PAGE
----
- Further, the government approved a number of projects to improve SWM practices in India. The Tamil Nadu government approved the Vellore cluster SWM project at an investment of Rs 1.5 billion. Further the Karnataka government signed an MoU with Dutch consortium Waste2Value to set up a 600 tonne per day (tpd) waste processing plant in Bengaluru. The project is estimated to entail an investment of Rs 4.7 billion. The government has also laid special emphasis on developing WtE plants that are capable of meeting the twin goals of waste management and energy production. The Nagpur WtE plant, which will have a capacity of 600 tpd, was approved by the Maharashtra government and the 300 tpd Brahmapuram WtE plant in Kerala also received in-principle approval.
- After a lull period, the metro rail segment witnessed a spurt in activity across the country. About 29.5 km length was added to the operational network. Some of the major metro rail projects completed during the year are the 4.4 km Jahangirpuri-Samaypur Badli stretch and the 14 km Badarpur-Faridabad Line of the Delhi Metro and the 6.4 km Mysore Road-Magadi Road stretch of the Bangalore Metro. Further, in a major development, the government approved 13 metro rail projects with a total network length of 589.39 km during the past year. These projects are likely to involve a combined investment of over Rs 2 trillion. Key metro rail projects approved include the 105.95 km Delhi Metro Phase IV Project at an approved cost of Rs 550 billion and the 108 km Gurgaon-Manesar-Bawal Metro Rail Project worth Rs 274 billion.
- With regard to bus rapid transit (BRT) projects, construction work on the Amritsar BRT project in Punjab was completed. The 31 km system has been developed at a cost of Rs 4.95 billion. The Pune BRT project in Maharashtra spanning over 16 km was also completed. Moreover, the 9.09 km long Nashik Phata-Wakad corridor (Corridor III) and the Sangvi-Kiwale stretch of Corridor II under the Pimpri Chinchwad BRT Project commenced commercial operations.
- Given the government’s limited funds and the poor financial health of urban local bodies (ULBs), a major portion of investment requirements for the sector continues to come in the form of multilateral grants and aid. During the past year, the Asian Development Bank extended Rs 30 billion for the Rajasthan Urban Infrastructure Development Project. It also provided Rs 4 billion for the Pali Water Supply and Sewerage Project in Rajasthan and Rs 13 billion to augment the water supply and drainage system in Kolkata. At the same time, the Japan International Cooperation Agency (JICA) sanctioned Rs 15.35 billion for Phase II of the Odisha Integrated Sanitation Improvement Project. JICA also sanctioned Rs 10 billion for pollution abatement of the Mula-Mutha river in Pune, Maharashtra, and Rs 351 million for the Dindigul Water Supply Augmentation Project in Tamil Nadu. Further, the World Bank extended financial assistance worth Rs 4.77 billion for the 24×7 water supply project in Belgaum, Karnataka.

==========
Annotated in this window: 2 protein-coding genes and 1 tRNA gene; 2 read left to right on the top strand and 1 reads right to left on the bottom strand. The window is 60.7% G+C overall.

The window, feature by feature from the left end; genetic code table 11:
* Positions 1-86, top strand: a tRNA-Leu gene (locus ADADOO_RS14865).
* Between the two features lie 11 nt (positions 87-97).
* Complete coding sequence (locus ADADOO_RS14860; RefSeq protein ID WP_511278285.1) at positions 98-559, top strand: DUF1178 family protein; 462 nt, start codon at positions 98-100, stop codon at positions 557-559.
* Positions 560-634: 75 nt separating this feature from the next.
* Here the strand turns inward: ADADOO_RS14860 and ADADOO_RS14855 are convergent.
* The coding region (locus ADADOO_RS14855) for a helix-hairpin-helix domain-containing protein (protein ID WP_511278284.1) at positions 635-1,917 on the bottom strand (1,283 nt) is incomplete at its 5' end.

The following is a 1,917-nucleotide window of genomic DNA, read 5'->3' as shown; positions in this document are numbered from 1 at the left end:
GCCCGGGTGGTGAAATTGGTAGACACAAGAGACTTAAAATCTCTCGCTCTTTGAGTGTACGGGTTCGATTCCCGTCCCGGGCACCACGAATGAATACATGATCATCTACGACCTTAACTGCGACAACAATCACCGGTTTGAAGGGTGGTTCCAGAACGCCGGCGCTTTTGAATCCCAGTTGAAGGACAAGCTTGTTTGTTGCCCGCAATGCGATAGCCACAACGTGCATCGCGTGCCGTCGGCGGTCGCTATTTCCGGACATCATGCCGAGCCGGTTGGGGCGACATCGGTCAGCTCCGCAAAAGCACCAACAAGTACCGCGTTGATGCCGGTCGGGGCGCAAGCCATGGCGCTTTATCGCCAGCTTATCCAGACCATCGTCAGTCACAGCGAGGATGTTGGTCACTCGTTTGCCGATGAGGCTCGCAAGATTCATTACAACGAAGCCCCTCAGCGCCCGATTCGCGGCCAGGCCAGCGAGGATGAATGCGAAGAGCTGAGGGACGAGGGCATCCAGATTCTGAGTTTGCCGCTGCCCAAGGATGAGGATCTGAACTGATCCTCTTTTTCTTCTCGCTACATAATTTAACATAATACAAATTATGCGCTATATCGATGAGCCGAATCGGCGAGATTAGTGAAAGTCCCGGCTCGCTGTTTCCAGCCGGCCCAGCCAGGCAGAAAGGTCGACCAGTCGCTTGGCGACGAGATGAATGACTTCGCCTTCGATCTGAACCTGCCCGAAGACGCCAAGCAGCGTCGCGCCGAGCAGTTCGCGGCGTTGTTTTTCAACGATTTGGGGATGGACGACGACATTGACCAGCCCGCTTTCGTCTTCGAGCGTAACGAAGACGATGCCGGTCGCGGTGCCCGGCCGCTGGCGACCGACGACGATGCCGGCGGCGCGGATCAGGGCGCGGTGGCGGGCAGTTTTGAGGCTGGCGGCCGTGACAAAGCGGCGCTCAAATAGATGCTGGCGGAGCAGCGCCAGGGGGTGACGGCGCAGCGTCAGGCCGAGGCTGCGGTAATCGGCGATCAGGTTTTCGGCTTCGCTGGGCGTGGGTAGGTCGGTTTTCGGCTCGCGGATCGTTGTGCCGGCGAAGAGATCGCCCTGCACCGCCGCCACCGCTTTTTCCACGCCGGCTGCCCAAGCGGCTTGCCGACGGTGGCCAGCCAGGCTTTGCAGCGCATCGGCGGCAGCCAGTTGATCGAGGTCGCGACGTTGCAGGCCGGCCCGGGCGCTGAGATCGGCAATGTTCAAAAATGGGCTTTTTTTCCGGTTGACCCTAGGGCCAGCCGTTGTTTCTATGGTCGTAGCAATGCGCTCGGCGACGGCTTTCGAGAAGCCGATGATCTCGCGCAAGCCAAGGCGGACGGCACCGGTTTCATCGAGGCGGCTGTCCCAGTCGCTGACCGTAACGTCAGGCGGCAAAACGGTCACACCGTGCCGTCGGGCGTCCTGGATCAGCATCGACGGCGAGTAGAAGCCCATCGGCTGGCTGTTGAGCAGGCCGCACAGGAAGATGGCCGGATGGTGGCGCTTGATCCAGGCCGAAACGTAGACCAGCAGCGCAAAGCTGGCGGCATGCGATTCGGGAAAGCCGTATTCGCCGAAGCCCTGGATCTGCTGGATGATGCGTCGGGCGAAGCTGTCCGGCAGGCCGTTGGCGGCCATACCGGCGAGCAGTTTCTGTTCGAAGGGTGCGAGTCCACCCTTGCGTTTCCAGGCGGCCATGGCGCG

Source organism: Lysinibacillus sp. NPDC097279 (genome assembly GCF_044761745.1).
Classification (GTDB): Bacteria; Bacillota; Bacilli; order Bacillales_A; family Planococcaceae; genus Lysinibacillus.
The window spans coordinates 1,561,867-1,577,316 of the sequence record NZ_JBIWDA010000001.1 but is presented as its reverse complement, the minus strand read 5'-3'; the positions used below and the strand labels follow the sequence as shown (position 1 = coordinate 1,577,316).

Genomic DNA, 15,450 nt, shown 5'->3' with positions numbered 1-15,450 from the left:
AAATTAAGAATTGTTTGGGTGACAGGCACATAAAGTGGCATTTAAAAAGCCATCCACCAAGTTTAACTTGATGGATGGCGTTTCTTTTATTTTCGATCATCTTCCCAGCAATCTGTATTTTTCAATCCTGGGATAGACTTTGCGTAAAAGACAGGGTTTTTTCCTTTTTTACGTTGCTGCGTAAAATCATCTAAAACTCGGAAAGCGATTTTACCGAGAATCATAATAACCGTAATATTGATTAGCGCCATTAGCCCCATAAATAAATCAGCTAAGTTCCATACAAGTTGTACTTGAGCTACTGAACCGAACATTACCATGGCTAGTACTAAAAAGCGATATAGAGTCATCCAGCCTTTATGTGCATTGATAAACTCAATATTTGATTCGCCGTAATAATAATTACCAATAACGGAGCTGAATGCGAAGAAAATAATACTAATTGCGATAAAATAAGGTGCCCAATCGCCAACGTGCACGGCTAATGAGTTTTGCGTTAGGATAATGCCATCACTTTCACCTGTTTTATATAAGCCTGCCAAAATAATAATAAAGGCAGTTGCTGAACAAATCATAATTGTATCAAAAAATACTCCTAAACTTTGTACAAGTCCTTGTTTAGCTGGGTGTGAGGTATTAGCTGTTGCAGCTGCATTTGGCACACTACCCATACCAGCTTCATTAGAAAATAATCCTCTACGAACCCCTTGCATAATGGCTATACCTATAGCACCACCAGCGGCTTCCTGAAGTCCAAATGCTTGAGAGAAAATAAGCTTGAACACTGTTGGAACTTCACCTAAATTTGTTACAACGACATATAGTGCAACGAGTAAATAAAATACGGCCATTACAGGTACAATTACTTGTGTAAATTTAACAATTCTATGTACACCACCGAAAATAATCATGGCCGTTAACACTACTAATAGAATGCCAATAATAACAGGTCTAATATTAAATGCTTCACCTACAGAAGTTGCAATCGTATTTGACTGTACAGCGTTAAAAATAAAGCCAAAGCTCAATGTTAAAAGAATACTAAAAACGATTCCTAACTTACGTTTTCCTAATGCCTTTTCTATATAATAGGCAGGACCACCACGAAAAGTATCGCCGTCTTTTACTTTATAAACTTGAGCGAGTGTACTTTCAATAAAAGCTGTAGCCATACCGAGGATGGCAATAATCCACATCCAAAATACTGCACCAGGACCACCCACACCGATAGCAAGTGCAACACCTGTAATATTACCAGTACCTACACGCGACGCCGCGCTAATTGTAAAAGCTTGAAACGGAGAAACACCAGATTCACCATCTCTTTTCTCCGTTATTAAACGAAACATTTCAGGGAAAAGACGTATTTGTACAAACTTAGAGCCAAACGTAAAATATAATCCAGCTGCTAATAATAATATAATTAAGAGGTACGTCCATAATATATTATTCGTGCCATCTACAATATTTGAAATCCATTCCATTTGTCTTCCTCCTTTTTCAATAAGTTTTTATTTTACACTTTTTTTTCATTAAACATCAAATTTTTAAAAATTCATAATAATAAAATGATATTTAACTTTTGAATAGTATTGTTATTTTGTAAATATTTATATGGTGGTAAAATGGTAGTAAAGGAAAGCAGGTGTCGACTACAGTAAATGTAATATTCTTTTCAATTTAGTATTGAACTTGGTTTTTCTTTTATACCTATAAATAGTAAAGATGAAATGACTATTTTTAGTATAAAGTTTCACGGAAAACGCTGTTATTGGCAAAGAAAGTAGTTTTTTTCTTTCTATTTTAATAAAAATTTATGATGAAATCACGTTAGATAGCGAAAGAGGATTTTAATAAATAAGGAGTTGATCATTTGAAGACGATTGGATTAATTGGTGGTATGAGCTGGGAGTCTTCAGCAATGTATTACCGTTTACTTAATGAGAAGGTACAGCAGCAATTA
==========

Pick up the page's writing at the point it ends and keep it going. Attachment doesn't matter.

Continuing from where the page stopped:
- A number of ULBs introduced online services in a bid to improve customer satisfaction and service delivery. Online portals and applications to apply for new water and sewerage connections were introduced in Kolkata, Mumbai and Bengaluru. At the same time, spot water billing and online bill payment services were launched in Delhi, Ludhiana, Chandigarh and Kolhapur. Besides, local bodies are also adopting smart solutions to enhance customer coverage and increase revenue collection. Smart water meters were installed in Thane and Ahmedabad to curb water theft and increase municipal revenues. In addition, water utilities in Bhubaneswar, Delhi and Varanasi have set up water ATMs to meet the water requirements of areas facing water scarcity.
- To conclude, the urban infrastructure sector received considerable support from the government in the form of sector-specific policies and programmes. All four subsectors – water supply, sanitation, metro rail and BRT – witnessed the approval of some major projects. Besides, the water supply, sewerage and metro rail segments saw the completion of several important projects as well. To maintain the growth momentum, the inherent issues hindering sector growth need to be urgently addressed. Most importantly, ULBs need to be made fiscally independent. There is also a need for capacity building and the introduction of more training programmes for ULBs. Further, private sector participation needs to be encouraged to attract private investment as well as technical expertise into the sector. Finally, the government needs to simplify the process of obtaining approvals and clearances for timely and successful implementation of approved projects.